Administration (FDA) released the annual summary report of antibiotics sold or distributed in 2016 for use in food animals. The good news is that antimicrobial sales decreased from 2015 to 2016 by 10 percent, and sales of medically important antimicrobials decreased by 14 percent. In all previous years from 2009 to 2015, sales volumes increased annually, leaving the agricultural sector 9 percent higher in sales of medically important antibiotics since we started tracking sales in 2009. In May 2016, the FDA issued a final rule requiring antimicrobial drug sponsors to provide estimates of sales for major food-producing species (chickens, turkeys, cattle, and swine).

The 2016 summary report also is the first to include species estimates with the caveat that sales data only approximates use data. Having more of the species-specific sales data will clarify the problem and provide the restaurant, hospitality, and foodservice companies information to focus their pressure on the supply chain to reduce antibiotic use.

The December 2017 FDA summary “estimated that 43% of domestic sales of medically important antimicrobials was intended for use in cattle, 37% intended for use in swine, 9% intended for use in turkeys, 6% intended for use in chickens, and 4% intended for use in other species/unknown.” These more detailed data on use by species may help explain where the slow increase in antibiotic use is occurring even as major poultry producers continue to pledge to eliminate low-dose use for prophylaxis.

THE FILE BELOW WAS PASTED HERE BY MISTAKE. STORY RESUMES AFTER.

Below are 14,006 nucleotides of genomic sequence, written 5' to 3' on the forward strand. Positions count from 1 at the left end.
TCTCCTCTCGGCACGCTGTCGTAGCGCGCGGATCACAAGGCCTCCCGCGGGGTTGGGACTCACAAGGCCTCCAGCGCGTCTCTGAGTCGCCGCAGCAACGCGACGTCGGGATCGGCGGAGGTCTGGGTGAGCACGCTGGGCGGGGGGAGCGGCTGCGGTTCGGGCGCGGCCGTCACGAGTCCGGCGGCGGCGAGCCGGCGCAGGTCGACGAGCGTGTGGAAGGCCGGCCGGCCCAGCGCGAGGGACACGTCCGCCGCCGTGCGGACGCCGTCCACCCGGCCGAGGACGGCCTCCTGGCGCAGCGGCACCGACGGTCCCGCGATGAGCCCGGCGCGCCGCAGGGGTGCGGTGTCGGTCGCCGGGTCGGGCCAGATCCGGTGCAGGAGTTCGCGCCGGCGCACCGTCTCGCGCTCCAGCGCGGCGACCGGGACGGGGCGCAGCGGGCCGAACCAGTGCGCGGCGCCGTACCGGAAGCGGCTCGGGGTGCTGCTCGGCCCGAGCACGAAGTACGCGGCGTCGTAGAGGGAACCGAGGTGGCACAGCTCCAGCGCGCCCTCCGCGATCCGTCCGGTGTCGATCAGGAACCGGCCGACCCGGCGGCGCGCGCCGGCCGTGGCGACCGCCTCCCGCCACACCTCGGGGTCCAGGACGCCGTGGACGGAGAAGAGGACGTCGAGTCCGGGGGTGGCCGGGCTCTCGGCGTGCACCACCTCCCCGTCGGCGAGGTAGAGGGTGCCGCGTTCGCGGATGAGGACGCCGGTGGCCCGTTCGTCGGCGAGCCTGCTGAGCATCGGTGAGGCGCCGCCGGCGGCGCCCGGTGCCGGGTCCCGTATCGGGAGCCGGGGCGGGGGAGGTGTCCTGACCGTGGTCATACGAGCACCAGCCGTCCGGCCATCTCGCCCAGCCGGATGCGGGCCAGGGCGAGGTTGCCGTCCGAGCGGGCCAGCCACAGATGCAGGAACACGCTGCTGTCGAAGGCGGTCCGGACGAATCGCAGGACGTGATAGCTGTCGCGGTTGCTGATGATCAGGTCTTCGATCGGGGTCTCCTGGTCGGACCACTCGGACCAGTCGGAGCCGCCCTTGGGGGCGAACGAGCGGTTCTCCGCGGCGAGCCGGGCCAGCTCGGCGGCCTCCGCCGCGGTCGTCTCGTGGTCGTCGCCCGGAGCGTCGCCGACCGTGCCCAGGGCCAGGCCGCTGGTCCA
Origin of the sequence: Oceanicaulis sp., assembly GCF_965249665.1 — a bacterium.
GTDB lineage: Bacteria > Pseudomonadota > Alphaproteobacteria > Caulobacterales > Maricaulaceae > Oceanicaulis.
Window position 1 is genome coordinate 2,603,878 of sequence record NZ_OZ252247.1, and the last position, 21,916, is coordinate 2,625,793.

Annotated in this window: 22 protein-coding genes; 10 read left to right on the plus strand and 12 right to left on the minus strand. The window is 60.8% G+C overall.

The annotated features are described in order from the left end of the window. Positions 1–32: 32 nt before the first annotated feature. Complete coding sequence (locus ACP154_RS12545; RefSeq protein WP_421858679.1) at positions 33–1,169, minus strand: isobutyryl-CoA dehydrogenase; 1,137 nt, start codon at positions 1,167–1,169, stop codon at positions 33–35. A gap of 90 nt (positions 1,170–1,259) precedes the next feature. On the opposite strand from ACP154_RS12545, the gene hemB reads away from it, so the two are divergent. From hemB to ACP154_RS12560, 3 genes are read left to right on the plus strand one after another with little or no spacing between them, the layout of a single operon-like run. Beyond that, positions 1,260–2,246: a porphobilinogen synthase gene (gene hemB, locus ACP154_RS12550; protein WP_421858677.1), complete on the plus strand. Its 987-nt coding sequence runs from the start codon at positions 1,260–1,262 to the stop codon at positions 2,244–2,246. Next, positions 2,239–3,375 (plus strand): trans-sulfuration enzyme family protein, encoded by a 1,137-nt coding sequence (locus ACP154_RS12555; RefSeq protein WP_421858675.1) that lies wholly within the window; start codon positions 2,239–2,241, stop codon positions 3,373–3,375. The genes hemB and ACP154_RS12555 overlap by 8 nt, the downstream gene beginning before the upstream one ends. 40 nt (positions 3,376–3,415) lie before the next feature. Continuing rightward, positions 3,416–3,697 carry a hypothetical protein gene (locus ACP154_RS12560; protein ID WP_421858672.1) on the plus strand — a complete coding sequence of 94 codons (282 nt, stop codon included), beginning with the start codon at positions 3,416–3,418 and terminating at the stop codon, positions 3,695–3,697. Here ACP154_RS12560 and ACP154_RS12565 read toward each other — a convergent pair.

The past year has been pivotal in other ways as well: 2017 was the first year that an important provision of FDA’s Guidance for Industry #213 went into effect, prohibiting animal producers from buying antibiotics off the shelf at the local feed store for use in feed or water, and calling for voluntary compliance by drug producers to move their antibiotics from over-the-counter to veterinary feed directives or prescription status. Stay tuned for the FDA’s release of the 2017 summary report in late 2018 to see what effects this rule is having on overall as well as species-specific sales volumes. Consumer demand continues to grow for animal products raised without antibiotics, as evidence mounts of the direct links between AMR arising from industrial food animal production and human disease. Industrial producers of poultry are responding, and those who deny the links between use of low-dose antibiotics and human AMR infections have been largely silenced. Purdue states that it now raises 95 percent of its broilers without antibiotics, and Tyson eliminated the use of antibiotics in all of its broiler flocks in 2017, although it continues to use ionophores—antibiotics not used in human medicine but possibly capable of stimulating the emergence of resistance genes to antibiotics used in humans. The swine and beef industries are lagging far behind.